This basic recipe can be adapted to make a bigger batch, or a one-pot meal. Use brown rice and red lentils, or swap for your favourite legumes, or the ones you have on hand. Just be sure to adjust the cooking times!

 

  • 1 onion, sliced

  • 2 cloves garlic, chopped

  • salt & pepper

  • 1 tablespoon garam masala (curry spice blend)

  • 1 tablespoon powdered turmeric

  • 1/4 cup brown basmati rice, rinsed

  • 1/4 cup red lentils, rinsed

 

Optional:

  • Fresh seasonal veggies

  • Veggie stock in place of water

     

     

Let's go:

 

Follow these steps to develop layers of flavour, or if you’re pressed for time, toss all ingredients into the slow cooker and leave it to cook on its own. Rice will be very soft, but very delicious.

 

1. Drizzle olive oil into the slow cooker pot. Turn slow cooker on high. Leave the lid off for 10 minutes.

2. Add sliced onions and chopped garlic. Season with salt and pepper. Stir, then put the lid on the slow cooker for about 10 minutes. Turn down to low.

3. Add spices and stir into onions and garlic. Stir and add enough water to cover the onions. Cook for one hour for flavour.

4. Add red lentils to the pot, and cover them with water. Cook for 2 hours.

5. Add brown basmati rice, and enough liquid to cover everything in the pot. Salt to taste. Cook for 3 hours. Stir and serve!

Vegan Slow Cooker Chili

 

  • 3 cups dry kidney beans (once soaked, they will expand to about 6 cups)

  • 4 onions, sliced

  • 2 cloves garlic, chopped

  • 2 yams, diced

  • 2-3 tablespoons chili powder (storebought, or home-made)

  • 1 tablespoon apple cider vinegar

  • salt to taste

 

 

Let's go:

 

Again, follow these steps to develop layers of flavour, or if you’re pressed for time, toss all ingredients into the slow cooker and leave it to cook on its own.

 

1. Soak kidney beans for at least 8 hours, using at least 9 cups of water. Leave at room temperature, and do not refrigerate.

2. When you’re ready to start cooking, drizzle olive oil into the slow cooker pot. Turn on high. Leave uncovered for 10 minutes.

3. Add onions, garlic, and yams. Stir, then put the lid on the slow cooker for about 10 minutes. Turn down to low.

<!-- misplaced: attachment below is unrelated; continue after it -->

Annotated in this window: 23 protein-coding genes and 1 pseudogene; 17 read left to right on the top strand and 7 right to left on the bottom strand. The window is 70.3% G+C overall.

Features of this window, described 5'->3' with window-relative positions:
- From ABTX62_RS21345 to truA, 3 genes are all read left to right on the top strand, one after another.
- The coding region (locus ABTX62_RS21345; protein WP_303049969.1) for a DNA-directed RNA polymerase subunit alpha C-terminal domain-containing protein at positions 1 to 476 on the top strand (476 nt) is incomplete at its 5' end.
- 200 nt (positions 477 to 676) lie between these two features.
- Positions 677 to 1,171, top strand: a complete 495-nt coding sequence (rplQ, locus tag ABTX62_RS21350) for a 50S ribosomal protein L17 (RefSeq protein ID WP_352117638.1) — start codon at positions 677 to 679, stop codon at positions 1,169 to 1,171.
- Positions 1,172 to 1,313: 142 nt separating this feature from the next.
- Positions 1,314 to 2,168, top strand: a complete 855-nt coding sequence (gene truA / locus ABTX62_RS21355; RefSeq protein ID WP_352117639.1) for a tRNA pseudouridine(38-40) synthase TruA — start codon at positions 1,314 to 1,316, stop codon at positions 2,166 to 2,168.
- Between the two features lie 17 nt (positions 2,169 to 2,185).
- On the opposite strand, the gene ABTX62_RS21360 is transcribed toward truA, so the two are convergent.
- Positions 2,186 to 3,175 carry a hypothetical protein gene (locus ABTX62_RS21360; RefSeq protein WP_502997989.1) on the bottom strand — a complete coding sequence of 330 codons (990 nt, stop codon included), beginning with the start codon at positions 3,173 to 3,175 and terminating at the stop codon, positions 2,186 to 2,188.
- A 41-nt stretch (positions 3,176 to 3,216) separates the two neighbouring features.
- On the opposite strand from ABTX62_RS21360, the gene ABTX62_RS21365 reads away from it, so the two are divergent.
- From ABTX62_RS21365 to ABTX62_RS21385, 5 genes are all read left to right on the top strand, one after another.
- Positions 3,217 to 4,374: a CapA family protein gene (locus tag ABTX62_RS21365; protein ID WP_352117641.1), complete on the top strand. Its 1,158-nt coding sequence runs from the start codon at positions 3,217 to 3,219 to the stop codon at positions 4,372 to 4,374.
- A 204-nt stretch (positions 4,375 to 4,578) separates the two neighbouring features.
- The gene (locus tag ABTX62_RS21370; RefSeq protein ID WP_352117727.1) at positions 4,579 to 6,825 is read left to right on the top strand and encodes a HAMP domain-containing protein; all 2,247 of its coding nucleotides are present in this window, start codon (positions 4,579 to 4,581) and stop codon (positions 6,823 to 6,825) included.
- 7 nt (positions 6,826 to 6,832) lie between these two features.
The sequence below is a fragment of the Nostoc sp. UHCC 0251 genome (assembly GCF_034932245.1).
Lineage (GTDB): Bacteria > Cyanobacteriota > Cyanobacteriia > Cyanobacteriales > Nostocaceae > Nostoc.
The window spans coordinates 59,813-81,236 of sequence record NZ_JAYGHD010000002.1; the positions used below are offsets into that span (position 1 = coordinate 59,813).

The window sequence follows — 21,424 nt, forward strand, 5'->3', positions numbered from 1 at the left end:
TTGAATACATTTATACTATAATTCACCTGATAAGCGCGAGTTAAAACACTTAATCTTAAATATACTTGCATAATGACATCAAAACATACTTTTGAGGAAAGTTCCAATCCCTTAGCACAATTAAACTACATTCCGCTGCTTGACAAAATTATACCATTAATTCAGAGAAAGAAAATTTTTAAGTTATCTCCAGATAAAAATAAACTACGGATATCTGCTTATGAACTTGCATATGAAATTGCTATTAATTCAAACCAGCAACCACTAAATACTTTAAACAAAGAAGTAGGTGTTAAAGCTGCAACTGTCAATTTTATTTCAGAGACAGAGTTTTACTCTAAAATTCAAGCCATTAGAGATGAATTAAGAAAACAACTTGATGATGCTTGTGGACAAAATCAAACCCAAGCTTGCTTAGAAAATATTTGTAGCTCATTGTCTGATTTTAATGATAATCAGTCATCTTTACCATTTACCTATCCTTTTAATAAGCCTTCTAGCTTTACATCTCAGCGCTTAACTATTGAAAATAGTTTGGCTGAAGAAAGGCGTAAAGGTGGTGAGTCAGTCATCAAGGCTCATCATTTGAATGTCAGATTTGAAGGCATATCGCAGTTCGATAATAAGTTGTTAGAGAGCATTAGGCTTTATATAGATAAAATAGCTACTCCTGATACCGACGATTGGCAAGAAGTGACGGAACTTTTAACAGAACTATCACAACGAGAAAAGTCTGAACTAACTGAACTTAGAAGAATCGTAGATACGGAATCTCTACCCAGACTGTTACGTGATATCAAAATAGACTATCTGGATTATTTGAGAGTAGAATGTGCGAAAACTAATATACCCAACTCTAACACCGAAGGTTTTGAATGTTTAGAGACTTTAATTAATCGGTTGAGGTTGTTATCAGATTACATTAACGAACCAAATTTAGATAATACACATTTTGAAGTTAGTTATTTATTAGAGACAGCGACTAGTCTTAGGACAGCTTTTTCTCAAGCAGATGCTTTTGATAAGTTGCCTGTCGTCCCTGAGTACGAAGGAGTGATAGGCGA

4. Add chili powder. Stir, and add enough water to cover the onions, garlic, yams. Cook for one hour to develop flavour.

5. Drain and rinse the kidney beans, discarding the water used for soaking.

6. Add kidney beans to the pot, and just barely cover with water. Stir. Cook for 8 hours.

7. In the last hour of cooking: If the beans aren’t tender enough, turn up to high. Season with apple cider vinegar and salt (doing so earlier could make the skins of the beans tough). Stir in more chili powder or other dry spices (such as powdered garlic), to taste. If you want a thicker stew, remove the lid to allow some of the liquid to evaporate.

Optional: Once the chili is ready, save some of the cooking liquid to add well-developed flavour to other slow cooker recipes.

Easy Pulled Pork

 

  • A big hunk of pork (1.5-2 lbs makes about 4-5 meals)

  • chicken stock

  • taco seasoning

  • 1-2 onions, roughly chopped

  • salt and pepper

 

 

Let's go:

 

1. Line the bottom of slow cooker pot with chopped onions.

2. Add pork and coat with seasoning, salt and pepper.

3. Pour in chicken stock until it reaches halfway up pork.

4. Cook on low for about 8 hours.

5. Pull meat apart with fork one hour before eating so juices soak up.

6. Serve however you like (ie. with coleslaw and bun, or rice and beans, or just eat it by itself!)